While the impeachment proceedings against President Trump are ongoing and the elections are approaching, the U.S. president has other problems to worry about, problems that could get him into trouble after his presidency. Could Donald Trump end up in prison? And if so, Is there anything he can do about it?
Leaving aside the current impeachment proceedings, Trump still has a number of headaches that he will have to deal with as an ex-president. First, there’s Robert Mueller’s report. Although that long-awaited report had no consequences at the time, there is substance in it that a federal prosecutor can work with. That this has not happened so far is because the prevailing policy is that an incumbent president cannot be indicted. Special Prosecutor Robert Mueller has clearly indicated that his report is also intended to record evidence and that a president is not immune from prosecution after his term. This could include obstruction of justice, in particular the open attempt to dismiss Mueller when he was investigated and the fact that he later tried to cover it up.
Then there are also several investigations that are ongoing against Trump in the state of New York (spicy detail: Trump’s personal lawyer Rudy Giuliani led the New York Public Prosecutor’s Office in the 1980s). These include illegal campaign funding in the form of bribes paid to porn actress Stormy Daniels. The former president’s lawyer, Michael Cohen, was sentenced to three years in prison for this. In New York, there is also an ongoing investigation into tax fraud and an investigation into fraud with the Trump Foundation, a dubious charitable foundation of the president.
Washington DC also still has a lot to do with Trump, where an investigation is being conducted into fraud surrounding Trump’s inauguration. The inaugural committee would have been far too much overcharged for (international) guests who stayed at the Trump Hotel at the taxpayer’s expense. This is also the subject of a federal investigation.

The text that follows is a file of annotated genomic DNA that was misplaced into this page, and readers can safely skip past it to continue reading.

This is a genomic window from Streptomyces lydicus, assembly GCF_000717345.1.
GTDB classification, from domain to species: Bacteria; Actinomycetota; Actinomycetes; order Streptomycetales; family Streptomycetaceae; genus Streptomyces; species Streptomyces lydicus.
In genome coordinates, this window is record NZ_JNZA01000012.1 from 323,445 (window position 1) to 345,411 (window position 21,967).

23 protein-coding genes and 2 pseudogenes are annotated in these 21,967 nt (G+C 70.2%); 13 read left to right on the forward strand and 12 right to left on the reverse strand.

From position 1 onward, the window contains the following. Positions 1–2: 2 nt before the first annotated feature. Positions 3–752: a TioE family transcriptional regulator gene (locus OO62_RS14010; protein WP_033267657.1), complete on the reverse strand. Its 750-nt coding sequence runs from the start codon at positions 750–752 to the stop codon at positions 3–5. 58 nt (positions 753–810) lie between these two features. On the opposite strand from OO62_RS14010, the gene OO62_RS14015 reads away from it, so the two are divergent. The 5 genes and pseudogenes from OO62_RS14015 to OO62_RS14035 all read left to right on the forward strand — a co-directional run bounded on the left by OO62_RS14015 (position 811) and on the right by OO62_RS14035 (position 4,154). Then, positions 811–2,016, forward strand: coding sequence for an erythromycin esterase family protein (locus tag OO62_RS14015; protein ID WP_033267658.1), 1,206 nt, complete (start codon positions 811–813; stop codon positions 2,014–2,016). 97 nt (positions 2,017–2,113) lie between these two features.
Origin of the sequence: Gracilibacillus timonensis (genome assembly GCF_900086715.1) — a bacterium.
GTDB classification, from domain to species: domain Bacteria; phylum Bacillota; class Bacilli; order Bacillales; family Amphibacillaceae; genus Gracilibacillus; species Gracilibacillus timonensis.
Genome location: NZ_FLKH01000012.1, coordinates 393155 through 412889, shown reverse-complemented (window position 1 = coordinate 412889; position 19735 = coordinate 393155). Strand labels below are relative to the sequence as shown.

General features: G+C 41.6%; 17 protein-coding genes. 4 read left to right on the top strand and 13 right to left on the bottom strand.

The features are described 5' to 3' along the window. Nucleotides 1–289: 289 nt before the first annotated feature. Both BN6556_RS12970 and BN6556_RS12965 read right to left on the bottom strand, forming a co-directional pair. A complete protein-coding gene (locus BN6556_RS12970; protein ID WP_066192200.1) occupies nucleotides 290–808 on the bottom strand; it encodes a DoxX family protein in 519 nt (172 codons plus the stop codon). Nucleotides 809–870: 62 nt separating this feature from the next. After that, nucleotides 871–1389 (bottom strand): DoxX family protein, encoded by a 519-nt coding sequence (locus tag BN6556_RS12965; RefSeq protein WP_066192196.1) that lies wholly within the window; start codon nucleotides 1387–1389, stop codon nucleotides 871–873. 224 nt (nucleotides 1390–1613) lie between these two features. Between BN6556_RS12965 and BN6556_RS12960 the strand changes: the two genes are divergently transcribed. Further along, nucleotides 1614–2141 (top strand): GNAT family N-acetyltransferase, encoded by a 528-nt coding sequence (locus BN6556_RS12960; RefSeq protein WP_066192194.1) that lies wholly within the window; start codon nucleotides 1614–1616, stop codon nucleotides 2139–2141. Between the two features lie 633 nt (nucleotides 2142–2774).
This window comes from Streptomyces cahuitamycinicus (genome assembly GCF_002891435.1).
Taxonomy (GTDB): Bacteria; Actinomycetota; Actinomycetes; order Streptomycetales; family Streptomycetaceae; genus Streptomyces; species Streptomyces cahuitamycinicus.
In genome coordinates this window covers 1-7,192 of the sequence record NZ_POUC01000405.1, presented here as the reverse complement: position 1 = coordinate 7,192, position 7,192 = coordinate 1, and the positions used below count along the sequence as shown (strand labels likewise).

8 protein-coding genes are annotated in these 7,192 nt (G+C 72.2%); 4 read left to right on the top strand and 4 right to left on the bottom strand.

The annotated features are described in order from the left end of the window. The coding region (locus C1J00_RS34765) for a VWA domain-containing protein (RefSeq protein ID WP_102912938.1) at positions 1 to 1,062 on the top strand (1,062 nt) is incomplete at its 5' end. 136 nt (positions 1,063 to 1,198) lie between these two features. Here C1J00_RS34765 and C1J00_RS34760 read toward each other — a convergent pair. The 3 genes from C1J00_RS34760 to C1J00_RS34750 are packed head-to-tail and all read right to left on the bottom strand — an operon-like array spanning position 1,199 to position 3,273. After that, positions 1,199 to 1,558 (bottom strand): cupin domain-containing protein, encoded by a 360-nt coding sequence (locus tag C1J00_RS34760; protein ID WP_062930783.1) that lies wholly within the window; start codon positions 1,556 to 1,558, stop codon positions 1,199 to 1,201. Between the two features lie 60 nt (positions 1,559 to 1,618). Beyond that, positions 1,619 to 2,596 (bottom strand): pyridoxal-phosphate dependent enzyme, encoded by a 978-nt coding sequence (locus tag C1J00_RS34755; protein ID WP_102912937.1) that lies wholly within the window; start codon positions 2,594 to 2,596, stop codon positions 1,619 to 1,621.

These are just a few eye-catching cases. In addition, there are ongoing investigations into Trump’s involvement in witness tempting by Roger Stone, foreign donations, real estate fraud, insurance fraud, the hiring of illegal employees and a slanderous case of a participant in The Apprentice who accused Trump of assault. All these cases can at least be called a whole laundry list. In addition, it is not inconceivable that further cases will come to light after Trump’s presidency.
How can Trump avoid prosecution?
First of all, by remaining president for as long as possible. While not all legal scholars agree, it has been the policy of the U.S. Department of Justice for decades that an incumbent president cannot be charged. While there is nothing about it in the Constitution and the Supreme Court has never ruled on it, this policy is unlikely to change in the short term, especially under a Trump Cabinet. After Trump’s term as president in 2021 or 2025 he can definetly be prosecuted.
Is a presidential pardon then the way to go for Trump not to end up behind bars? It’s certainly a possibility that Trump will be pardoned by a successor. He may even be able to pardon himself. But if he then tries again to obstruct the course of justice, previous misconduct may serve as evidence. Also, a successor may ignore the presidential pardon and pursue prosecution. And there is another problem: presidential pardon only applies at the federal level and does not prevent the Southern District of New York from prosecuting the ongoing investigations there.
There is, however, a ray of hope for Trump; for many crimes there is a five-year statute of limitations. So after a second term there is a chance that he will be less vulnerable to prosecution. Unless prosecutors don’t see it as a one-off crime but as an ongoing conspiracy. That will undoubtedly lead to a lot of legal bickering. One last possibility (and perhaps the most likely) is that Trump tries to make a deal with the prosecution. Time will tell what that will look like.
What’s certain is that Trump has a vital interest in remaining president for as long as possible. That means that this year’s elections will probably be even more bizarre than those of 2016. In the meantime, the president -in his own interest- should try not to commit any new crimes because his second and last term only lasts four years. And that is shorter than the statute of limitations of five years. In any case, it will be an exciting election for the American president as wel as the American people.
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